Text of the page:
Survival guide to driving through Jordan
06.04.2012 - 19.04.2012 26 °C
It started something like this:
The Duke: ‘How about a short Easter break somewhere non-Eastery.’
Me: ‘Yup. Was thinking it would be good to get out. Anywhere in particular?’
The Duke: ‘How about Jordan’.
Me: ‘Great! Are two weeks short enough for a short Easter break?’
The Duke: ‘I was thinking more something like four days.'
Me: ‘Ok. How about two weeks?'
The Duke: ‘Two weeks is longer then I thought’.
Me: ‘Yes. I reckon it’s not going to be long enough. Maybe we could do three.’
The Duke: ‘Lets see when there are cheap flights.'
Me: ‘Good idea. Lets start with looking at couple of weeks and take it from there’.
And it continued in similar mode:
The Duke: ‘Most of the packages that cover all of the must-see places are quite pricey’.
Me: ‘Hmm. Lets get a car’.
The Duke: ‘I would be quite nervous about a non-organised roadtrip. No idea how easy it is to navigate around and what is the road safety like?’
Me: ‘I checked the forums and it’s not that unusual to drive around there. We should get a car’.
The Duke: ‘The package holidays are very good and they include a camel trip.’
Me: ‘Quite pricey though. We could organise the camel trip ourselves. And get a car’.
…. Hours later ….
The Duke: ‘OK. I booked a car’.
Me: ‘Great, because I booked us two days on camels in Wadi Rum’.
The fact that we are writing this post means that we successfully negotiated two weeks of driving around Jordan, often to places not even frequented by the locals with exclusively Arabic signposting, and made it back in similar state to when we left.
Our high level Jordan itinerary:
Day 1 – Amman
Day 2 – trip to the east via Muwaqqar, Qasr al-Kharana, Qusair Amra, Shaumari Reserve, Azraq and back to Amman
Day 3 – Jerash, Umm Qays and drive to Pella
Day 4 – Pella, Al Salt, Mount Nebo and Madaba
Day 5 – Mount Nebo, Madaba, Umm al-Rasas and drive down the King’s Highway to Petra
Day 6 – Petra
Day 7 – Petra
Day 8 – Wadi Rum
Day 9 – Wadi Rum and back up the north via Shawbak
Day 10 – Shawbak, Dana, Al-Karak and along the Dead Sea to Suwaima
Day 11 – Dead Sea luxury break
Day 12 – Dead Sea, Bethanien, Iraq al-Amir, Madaba and departure from Amman
Despite the Duke’s initial reservations and my indiscriminately blind enthusiasm for exploring anywhere new, it took us literally no time to fall in love with Jordan and its people. Being in charge of our own time, largely flexible in respect to our itinerary and always happy to go off the beaten track and mingle with locals, we can proudly say that we had the chance to experience the top and the bottom ends of Jordan travel and came out of it loving the lot.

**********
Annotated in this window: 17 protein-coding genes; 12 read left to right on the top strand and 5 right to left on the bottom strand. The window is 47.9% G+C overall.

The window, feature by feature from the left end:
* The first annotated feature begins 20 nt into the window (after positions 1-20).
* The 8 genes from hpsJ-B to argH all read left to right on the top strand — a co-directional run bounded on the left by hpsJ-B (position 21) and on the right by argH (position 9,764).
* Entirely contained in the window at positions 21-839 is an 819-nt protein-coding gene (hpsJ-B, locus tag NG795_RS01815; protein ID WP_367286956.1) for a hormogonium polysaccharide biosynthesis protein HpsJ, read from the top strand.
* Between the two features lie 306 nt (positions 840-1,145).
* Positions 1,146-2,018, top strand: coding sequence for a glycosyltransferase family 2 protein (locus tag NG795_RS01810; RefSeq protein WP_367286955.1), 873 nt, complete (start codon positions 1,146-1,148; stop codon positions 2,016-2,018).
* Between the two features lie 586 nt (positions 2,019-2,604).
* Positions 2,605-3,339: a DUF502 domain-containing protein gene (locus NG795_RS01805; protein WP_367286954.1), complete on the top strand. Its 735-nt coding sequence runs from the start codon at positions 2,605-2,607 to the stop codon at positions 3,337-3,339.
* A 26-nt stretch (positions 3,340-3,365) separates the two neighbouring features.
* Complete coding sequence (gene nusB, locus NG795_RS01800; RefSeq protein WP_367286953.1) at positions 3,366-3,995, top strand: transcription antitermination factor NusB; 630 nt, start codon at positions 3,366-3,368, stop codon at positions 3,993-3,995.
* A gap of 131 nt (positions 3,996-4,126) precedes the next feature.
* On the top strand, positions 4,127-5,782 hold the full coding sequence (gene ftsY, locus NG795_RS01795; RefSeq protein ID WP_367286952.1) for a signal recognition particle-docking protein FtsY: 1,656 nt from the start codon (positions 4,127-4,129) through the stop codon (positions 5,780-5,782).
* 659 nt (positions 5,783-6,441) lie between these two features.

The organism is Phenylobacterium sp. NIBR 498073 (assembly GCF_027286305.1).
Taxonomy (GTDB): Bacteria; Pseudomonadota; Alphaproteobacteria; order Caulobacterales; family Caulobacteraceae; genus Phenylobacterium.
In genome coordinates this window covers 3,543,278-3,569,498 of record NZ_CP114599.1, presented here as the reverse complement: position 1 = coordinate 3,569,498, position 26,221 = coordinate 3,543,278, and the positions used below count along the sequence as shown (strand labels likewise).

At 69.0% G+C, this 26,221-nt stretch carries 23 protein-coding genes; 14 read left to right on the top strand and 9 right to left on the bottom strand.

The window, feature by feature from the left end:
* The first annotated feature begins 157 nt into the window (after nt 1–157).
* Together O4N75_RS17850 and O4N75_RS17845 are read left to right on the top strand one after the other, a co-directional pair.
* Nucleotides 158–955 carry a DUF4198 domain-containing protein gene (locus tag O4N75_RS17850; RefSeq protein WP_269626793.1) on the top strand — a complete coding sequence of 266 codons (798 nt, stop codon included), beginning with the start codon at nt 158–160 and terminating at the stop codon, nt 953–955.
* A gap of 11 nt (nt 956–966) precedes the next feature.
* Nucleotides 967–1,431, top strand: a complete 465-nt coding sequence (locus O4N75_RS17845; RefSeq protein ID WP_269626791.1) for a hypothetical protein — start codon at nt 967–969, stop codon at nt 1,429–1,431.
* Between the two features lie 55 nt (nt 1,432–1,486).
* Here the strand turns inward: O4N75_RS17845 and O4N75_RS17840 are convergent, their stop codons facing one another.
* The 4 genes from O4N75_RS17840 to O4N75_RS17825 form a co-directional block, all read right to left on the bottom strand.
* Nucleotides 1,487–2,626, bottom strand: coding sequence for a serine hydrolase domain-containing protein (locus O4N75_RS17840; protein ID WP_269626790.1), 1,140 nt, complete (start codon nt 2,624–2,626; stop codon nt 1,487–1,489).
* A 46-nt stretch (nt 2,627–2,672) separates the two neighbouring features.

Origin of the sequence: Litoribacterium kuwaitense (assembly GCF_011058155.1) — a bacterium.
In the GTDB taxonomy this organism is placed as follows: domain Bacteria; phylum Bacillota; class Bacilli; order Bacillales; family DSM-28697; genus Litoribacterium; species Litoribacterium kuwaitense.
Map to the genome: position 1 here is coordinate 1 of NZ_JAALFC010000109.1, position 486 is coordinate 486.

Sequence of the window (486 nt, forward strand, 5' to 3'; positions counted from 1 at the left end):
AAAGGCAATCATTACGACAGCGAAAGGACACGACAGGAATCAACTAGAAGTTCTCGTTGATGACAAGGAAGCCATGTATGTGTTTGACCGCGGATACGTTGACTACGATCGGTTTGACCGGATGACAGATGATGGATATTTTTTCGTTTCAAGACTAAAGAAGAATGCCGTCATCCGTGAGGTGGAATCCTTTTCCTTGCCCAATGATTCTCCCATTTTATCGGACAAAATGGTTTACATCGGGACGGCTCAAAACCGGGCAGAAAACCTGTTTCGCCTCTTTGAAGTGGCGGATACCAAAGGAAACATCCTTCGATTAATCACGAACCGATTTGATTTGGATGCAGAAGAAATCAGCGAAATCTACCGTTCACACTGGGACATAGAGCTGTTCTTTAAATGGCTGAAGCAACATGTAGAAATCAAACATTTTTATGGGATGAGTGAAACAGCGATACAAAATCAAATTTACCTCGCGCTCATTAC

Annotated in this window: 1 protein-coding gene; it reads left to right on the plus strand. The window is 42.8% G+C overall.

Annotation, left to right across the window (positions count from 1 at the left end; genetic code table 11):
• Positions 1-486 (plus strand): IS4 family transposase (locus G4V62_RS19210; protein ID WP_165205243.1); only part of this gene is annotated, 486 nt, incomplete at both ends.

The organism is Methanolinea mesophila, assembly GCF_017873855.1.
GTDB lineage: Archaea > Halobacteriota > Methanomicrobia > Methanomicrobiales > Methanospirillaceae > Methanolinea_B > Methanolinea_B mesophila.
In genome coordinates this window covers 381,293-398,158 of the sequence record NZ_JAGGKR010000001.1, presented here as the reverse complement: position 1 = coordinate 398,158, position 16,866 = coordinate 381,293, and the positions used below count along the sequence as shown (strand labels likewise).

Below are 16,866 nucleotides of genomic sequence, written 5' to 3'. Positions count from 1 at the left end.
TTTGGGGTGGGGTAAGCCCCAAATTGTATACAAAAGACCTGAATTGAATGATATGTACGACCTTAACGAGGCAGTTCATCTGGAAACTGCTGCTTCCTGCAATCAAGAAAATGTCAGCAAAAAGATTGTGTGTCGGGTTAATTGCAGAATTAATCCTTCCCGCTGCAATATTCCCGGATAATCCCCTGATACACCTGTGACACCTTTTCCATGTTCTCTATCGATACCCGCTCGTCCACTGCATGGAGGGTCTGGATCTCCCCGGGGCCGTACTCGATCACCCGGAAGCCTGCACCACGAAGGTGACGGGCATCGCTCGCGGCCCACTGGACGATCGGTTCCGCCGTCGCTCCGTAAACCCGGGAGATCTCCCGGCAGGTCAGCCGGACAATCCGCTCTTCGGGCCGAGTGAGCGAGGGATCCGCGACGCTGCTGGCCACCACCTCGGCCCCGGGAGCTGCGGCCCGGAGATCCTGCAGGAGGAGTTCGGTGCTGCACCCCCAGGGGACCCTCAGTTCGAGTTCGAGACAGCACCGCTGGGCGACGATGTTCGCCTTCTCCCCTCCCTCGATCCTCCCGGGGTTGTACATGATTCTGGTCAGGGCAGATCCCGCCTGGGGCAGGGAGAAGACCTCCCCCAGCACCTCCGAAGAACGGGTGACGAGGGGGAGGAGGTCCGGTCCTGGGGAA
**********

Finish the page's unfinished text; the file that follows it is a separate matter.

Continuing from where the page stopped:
This is not to say that everyone in Jordan is nice, the streets are always clean, camels always go where you tell them and Dead Sea mud protects you from sunburns. But it was precisely the all-roundedness of our experience and the genuinity with which the country opens itself up to others to explore it, which impressed us and even made the Duke to briefly contemplate shifting our flights by a couple of days (contemplating was as far as he got though).
To do the whole country and our experience justice, we will write a few posts over the next days to take you through our roadtrip. But before we start with it, I just wanted to outline a few brief travel tips and observations we made when there, which could help you with planning your own trip.
So here we go.
Some (less) obvious items to pack:
- Sun screen is a must
- Hat is a necessity but it can be quite windy so both, cap and wide-brim hat are useful
- Torch is good not only when staying in Bedouin camps but also on some of the sights such as Al-Karak or Shawbak ruins
- Good walking boots
- Layered, thin, but good-coverage clothes
- Scarves are useful to cover your head but also protect neck from burning or use as a belt
- Small back-pack to carry water, sunscreen etc. or pack into the desert
- Hydrating hair mask to fix the inevitable sun and sand damage
- A good Jordan roadmap
- ATM card to get local currency (all banks we tried in Amman, Salt and Madaba worked fine)
- Not needed are smartphone / blackberry – most of the time it didn’t connect
What to wear:
- Jordanian women are insanely fashionable and despite no-skin policy, their layering of ultra-modern garments is exquisite
- With the exception of Dead Sea resorts and perhaps Madaba, it is respectful and also practical to wear long sleeves and long skirts or trousers.
- For women, long but thin and loose shirts over tops are surprisingly cooling and can look very elegant with a belt.
- Cleavage is a no-go for women, shorts a no-go for men
- I found wide linen trousers and knee-length skirts over leggings very comfortable